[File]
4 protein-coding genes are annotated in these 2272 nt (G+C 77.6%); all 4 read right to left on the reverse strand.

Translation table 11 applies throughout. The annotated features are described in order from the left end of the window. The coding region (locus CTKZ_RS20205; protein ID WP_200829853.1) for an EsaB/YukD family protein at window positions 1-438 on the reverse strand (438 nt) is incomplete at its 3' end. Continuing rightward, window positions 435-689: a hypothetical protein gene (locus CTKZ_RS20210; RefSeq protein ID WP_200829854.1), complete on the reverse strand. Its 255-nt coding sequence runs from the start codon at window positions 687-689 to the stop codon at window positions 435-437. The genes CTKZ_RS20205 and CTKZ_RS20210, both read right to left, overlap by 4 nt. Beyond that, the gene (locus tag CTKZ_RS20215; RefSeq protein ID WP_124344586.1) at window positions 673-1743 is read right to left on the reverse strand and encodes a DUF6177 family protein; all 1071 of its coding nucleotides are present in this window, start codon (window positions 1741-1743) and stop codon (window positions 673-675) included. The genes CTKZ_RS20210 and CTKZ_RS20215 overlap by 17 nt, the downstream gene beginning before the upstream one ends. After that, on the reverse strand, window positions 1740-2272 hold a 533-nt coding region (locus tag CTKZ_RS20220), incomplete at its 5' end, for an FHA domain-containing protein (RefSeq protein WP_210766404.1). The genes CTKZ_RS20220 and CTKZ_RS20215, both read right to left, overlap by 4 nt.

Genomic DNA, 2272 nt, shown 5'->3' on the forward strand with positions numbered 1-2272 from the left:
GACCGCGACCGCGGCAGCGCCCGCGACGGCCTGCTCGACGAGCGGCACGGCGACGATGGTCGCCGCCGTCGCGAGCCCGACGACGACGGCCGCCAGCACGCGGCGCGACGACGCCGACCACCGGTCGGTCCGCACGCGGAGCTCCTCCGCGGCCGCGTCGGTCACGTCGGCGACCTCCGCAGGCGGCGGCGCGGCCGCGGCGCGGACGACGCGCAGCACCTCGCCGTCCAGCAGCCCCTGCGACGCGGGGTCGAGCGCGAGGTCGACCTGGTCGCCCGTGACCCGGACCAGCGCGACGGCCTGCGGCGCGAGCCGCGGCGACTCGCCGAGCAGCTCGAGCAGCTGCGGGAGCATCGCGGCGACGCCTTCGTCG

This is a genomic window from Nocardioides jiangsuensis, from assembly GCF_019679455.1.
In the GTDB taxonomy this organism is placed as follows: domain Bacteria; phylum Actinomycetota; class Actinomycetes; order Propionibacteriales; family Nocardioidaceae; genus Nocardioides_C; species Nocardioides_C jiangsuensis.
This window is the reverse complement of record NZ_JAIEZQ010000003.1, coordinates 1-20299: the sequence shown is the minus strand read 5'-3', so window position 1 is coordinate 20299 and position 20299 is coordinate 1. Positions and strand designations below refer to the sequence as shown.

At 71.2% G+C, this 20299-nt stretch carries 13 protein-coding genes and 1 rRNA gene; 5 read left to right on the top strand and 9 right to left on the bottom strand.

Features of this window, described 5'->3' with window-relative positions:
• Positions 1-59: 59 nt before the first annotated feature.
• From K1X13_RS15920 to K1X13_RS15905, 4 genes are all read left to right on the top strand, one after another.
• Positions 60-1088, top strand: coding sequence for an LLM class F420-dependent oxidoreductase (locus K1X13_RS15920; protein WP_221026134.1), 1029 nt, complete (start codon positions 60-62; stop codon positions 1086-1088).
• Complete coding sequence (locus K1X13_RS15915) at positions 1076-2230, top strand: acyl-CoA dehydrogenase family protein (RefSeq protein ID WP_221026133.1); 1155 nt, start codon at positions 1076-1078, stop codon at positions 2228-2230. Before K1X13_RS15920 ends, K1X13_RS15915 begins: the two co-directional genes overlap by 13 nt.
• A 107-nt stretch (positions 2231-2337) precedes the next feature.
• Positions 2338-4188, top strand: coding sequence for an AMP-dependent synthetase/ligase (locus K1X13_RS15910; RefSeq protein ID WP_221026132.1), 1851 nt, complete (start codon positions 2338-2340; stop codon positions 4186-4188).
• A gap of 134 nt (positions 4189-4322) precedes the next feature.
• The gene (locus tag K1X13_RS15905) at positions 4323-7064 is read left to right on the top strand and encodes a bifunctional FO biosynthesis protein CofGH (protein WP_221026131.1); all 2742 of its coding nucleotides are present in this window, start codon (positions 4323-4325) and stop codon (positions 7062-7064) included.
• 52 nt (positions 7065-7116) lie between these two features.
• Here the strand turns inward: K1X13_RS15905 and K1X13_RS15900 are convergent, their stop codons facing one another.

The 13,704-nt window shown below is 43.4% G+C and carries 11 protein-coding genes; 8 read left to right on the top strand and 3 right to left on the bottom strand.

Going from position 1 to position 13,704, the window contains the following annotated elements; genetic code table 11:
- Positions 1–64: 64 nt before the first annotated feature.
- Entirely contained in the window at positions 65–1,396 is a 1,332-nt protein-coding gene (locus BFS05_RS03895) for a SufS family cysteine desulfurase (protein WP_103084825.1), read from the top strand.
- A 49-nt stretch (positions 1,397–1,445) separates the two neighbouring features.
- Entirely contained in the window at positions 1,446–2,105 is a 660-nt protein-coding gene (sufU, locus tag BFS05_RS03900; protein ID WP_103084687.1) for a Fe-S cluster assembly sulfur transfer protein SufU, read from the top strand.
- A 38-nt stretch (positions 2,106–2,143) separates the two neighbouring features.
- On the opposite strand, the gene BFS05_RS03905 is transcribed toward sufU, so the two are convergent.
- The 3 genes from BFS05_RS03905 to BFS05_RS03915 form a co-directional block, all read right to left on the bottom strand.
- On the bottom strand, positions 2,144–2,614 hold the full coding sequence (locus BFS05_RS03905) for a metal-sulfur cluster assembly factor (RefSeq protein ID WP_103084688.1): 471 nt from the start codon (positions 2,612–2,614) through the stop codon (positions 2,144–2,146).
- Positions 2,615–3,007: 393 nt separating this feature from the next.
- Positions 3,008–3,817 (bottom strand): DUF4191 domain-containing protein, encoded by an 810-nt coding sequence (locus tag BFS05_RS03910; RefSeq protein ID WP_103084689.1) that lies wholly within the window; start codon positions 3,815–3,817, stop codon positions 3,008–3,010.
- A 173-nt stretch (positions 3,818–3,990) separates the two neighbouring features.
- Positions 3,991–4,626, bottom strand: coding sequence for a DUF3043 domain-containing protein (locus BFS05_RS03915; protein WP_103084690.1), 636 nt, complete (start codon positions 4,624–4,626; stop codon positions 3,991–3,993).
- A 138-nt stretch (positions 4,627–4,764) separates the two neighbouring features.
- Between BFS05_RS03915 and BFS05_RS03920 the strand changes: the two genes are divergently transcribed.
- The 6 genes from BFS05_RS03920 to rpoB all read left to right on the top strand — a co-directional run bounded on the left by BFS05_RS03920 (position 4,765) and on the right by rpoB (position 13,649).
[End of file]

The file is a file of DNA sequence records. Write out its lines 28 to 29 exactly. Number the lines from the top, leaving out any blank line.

- The 3 genes from BFS05_RS03905 to BFS05_RS03915 form a co-directional block, all read right to left on the bottom strand.
- On the bottom strand, positions 2,144–2,614 hold the full coding sequence (locus BFS05_RS03905) for a metal-sulfur cluster assembly factor (RefSeq protein ID WP_103084688.1): 471 nt from the start codon (positions 2,612–2,614) through the stop codon (positions 2,144–2,146).